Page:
The mismatch detected at position 7 on the probe nucleotide sequence site indicates that the real-time RT–PCR conditions likely tolerated these mismatches. This limits the effectiveness of real-time RT–PCR for detecting A(H1N1)pdm09 in clinical samples and isolates and should be monitored. Alternatively, conventional RT–PCR could be used as the preferred method or for those isolates where real-time RT–PCR cannot determine a subtype. It is also recommended that the primers and probes used be monitored and that a validation process for real-time RT–PCR primer–probe systems be developed.
We gratefully acknowledge the contribution of health workers at sentinel sites of the National Influenza Surveillance System and Acute Severe Respiratory Infection Surveillance System for sample collection.
Evolution of a pandemic. Geneva: World Health Organization; 2013 (http://www.who.int/influenza/resources/publications/evolution_pandemic_Ah1n1/en/).
Surveillance report: influenza virus characterisation. Solna: Health Communication Unit, European Centre for Disease Prevention and Control; 2013 (https://ecdc.europa.eu/en/publications-data/influenza-virus-characterisation-summary-europe-december-2013).
Nguyen HKL, Nguyen PTK, Nguyen TC, Hoang PVM, Le TT, Vuong CD, et al. Virological characterization of influenza H1N1pdm09 in Vietnam, 2010-2013. Influenza Other Respir Viruses. 2015 Jul;9(4):216–24.
Nguyen YT, Graitcer SB, Nguyen TH, Tran DN, Pham TD, Le MTQ, et al. National surveillance for influenza and influenza-like illness in Vietnam, 2006-2010. Vaccine. 2013 Sep 13;31(40):4368–74.
Western Pacific Region Global Influenza Surveillance and Response System. Epidemiological and virological characteristics of influenza in the Western Pacific Region of the World Health Organization, 2006-2010. PLoS One. 2012;7(5):e37568.
Influenza Update N° 308. Geneva: World Health Organization; 2018 (https://www.who.int/influenza/surveillance_monitoring/updates/2018_02_05_surveillance_update_308.pdf).
Influenza Update N° 306. Geneva: World Health Organization; 2017 (https://www.who.int/influenza/surveillance_monitoring/updates/2018_01_08_surveillance_update_306.pdf).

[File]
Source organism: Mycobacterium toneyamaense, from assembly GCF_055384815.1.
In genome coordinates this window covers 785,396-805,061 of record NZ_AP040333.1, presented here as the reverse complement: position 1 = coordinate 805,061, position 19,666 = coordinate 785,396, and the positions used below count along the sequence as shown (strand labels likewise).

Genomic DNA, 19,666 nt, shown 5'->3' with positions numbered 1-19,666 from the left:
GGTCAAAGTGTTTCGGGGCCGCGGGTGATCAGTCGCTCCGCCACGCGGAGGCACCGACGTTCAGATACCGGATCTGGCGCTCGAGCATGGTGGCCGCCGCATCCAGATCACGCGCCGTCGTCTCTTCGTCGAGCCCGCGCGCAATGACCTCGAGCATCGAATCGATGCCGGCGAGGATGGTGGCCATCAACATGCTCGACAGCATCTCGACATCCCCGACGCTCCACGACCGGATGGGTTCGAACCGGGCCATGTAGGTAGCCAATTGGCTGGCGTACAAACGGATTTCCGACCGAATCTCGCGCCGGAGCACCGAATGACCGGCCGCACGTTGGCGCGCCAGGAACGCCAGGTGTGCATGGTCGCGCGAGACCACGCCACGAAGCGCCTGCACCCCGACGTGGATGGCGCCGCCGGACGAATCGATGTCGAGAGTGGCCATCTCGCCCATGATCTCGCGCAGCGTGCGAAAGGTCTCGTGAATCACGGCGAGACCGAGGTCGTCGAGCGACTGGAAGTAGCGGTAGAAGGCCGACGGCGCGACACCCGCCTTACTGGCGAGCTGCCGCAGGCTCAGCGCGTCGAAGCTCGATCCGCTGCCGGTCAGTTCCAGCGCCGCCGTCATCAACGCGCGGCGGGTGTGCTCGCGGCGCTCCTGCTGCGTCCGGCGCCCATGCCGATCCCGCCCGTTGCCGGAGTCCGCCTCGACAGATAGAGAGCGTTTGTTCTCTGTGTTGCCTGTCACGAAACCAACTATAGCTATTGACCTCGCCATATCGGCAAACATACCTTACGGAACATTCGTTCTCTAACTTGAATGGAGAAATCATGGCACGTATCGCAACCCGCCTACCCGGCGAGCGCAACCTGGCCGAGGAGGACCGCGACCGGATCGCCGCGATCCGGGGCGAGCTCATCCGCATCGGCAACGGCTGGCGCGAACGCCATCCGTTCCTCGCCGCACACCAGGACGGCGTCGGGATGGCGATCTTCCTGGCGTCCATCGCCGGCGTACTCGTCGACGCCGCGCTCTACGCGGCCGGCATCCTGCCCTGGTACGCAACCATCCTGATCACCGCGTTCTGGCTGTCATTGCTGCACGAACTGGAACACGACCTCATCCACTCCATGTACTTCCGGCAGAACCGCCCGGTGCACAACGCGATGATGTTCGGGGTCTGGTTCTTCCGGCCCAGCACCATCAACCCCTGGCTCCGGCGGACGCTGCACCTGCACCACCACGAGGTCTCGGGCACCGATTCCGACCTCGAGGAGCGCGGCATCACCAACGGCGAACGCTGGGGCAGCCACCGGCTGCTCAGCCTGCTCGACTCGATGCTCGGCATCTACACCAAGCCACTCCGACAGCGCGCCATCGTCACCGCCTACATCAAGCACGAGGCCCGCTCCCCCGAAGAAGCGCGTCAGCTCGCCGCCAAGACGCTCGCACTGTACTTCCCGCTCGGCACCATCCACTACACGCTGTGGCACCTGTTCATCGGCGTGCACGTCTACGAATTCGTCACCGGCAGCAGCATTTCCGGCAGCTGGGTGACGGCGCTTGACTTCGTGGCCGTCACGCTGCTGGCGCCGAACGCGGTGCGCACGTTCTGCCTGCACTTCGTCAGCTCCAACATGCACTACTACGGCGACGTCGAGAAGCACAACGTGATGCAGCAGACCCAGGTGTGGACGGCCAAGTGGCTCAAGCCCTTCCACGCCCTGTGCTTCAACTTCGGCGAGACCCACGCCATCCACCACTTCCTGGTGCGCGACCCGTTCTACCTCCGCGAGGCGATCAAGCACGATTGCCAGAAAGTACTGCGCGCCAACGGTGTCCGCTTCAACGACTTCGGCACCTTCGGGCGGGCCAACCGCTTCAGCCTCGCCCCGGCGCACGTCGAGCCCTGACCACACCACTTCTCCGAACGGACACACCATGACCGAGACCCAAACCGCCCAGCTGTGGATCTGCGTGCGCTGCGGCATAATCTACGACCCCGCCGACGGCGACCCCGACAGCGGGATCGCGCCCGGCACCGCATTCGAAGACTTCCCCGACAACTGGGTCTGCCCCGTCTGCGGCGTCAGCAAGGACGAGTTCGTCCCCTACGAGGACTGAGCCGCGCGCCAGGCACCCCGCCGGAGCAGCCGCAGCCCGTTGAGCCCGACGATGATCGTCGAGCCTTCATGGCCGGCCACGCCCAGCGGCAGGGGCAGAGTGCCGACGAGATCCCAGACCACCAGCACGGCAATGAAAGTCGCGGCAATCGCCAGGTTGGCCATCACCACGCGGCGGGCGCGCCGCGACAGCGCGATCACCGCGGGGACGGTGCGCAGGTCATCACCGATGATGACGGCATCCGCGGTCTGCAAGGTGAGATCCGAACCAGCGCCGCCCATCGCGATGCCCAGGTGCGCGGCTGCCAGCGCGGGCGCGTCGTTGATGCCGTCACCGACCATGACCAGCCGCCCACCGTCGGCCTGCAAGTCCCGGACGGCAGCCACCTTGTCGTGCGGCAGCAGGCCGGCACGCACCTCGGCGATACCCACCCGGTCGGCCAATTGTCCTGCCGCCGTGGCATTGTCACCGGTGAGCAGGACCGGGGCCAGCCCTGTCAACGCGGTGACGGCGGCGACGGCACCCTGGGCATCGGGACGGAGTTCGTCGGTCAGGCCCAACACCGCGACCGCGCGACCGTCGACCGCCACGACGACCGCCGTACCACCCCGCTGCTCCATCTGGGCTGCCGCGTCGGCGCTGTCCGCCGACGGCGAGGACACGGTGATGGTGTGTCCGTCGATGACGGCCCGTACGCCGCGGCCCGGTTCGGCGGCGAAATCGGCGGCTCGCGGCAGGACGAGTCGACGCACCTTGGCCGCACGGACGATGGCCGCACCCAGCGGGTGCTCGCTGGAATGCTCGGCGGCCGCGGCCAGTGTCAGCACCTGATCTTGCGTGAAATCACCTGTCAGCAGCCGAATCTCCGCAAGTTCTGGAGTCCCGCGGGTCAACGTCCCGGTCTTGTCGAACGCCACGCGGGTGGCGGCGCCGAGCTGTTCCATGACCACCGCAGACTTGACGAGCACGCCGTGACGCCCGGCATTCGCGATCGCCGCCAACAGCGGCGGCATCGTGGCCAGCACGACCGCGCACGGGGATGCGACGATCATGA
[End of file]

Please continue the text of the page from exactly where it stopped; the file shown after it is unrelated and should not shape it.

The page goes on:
Countries in the temperate zone of the Northern Hemisphere, Bi-weekly Influenza Situation Update. Manila: WHO Regional Office for the Western Pacific; 2016 (http://iris.wpro.who.int/bitstream/handle/10665.1/14173/Influenza-20160621.pdf).
The use of PCR in the surveillance and diagnosis of influenza. Geneva: World Health Organization; 2011 (http://www.who.int/influenza/gisrs_laboratory/final_who_pcr__meeting_report_aug_2011_en.pdf).
CDC protocol of realtime RTPCR for influenza A(H1N1). Geneva: World Health Organization; 2009 (http://www.who.int/csr/resources/publications/swineflu/CDCRealtimeRTPCR_SwineH1Assay-2009_20090430.pdf).
WHO surveillance case definitions for ILI and SARI. Geneva: World Health Organization; 2019 (https://www.who.int/influenza/surveillance_monitoring/ili_sari_surveillance_case_definition/en/).
Chen LM, Davis CT, Zhou H, Cox NJ, Donis RO. Genetic compatibility and virulence of reassortants derived from contemporary avian H5N1 and human H3N2 influenza A viruses. PLoS Pathog. 2008 05 23;4(5):e1000072.
Protocols for BioEdit/Mega2 Lab. Burnaby, BC: Simon Fraser University (http://www.sfu.ca/~donyang/arch335/Protocols%20for%20BioEdit.pdf).
Software for molecular biology and sequence analysis. Madison, WI: DNASTAR (https://www.dnastar.com/workflows/molecular-biology/#alignment).
Tamura K, Peterson D, Peterson N, Stecher G, Nei M, Kumar S. MEGA5: molecular evolutionary genetics analysis using maximum likelihood, evolutionary distance, and maximum parsimony methods. Mol Biol Evol. 2011;28(10):2731–9.
Nucleotide. Bethesda, MD: National Center for Biotechnology Information (https://www.ncbi.nlm.nih.gov/nuccore/?term=influenza++HA++H1N1pdm09).
Miller H, Olsen C, Moir R. Geneious R7: A bioinformatics platform for biologist. San Francisco, CA (https://www.scribd.com/document/232812003/Geneious-R7-A-Bioinformatics-Platform-for-Biologists).
Mukherjee S and Chakrabarti AK. Impact of microarray technology in influenza virus research and diagnostics. J Proteomics Bioinform S6:002.
Tenorio-Abreu A, Eiros Bouza JM, Rodríguez Molins E, Bermejo Martín JF, Domínguez-Gil M, Vega Alonso T, et al. [Influenza surveillance by molecular diagnosis]. Rev Esp Quimioter. 2009 Dec;22(4):214–20. [Spanish]
Van den Hoecke S, Verhelst J, Vuylsteke M, Saelens X. Analysis of the genetic diversity of influenza A viruses using next-generation DNA sequencing. BMC Genomics. 2015 Feb 14;16(1):79.
Kawai Y, Kimura Y, Lezhava A, Kanamori H, Usui K, Hanami T, et al. One-step detection of the 2009 pandemic influenza A(H1N1) virus by the RT-SmartAmp assay and its clinical validation. PLoS One. 2012;7(1):e30236.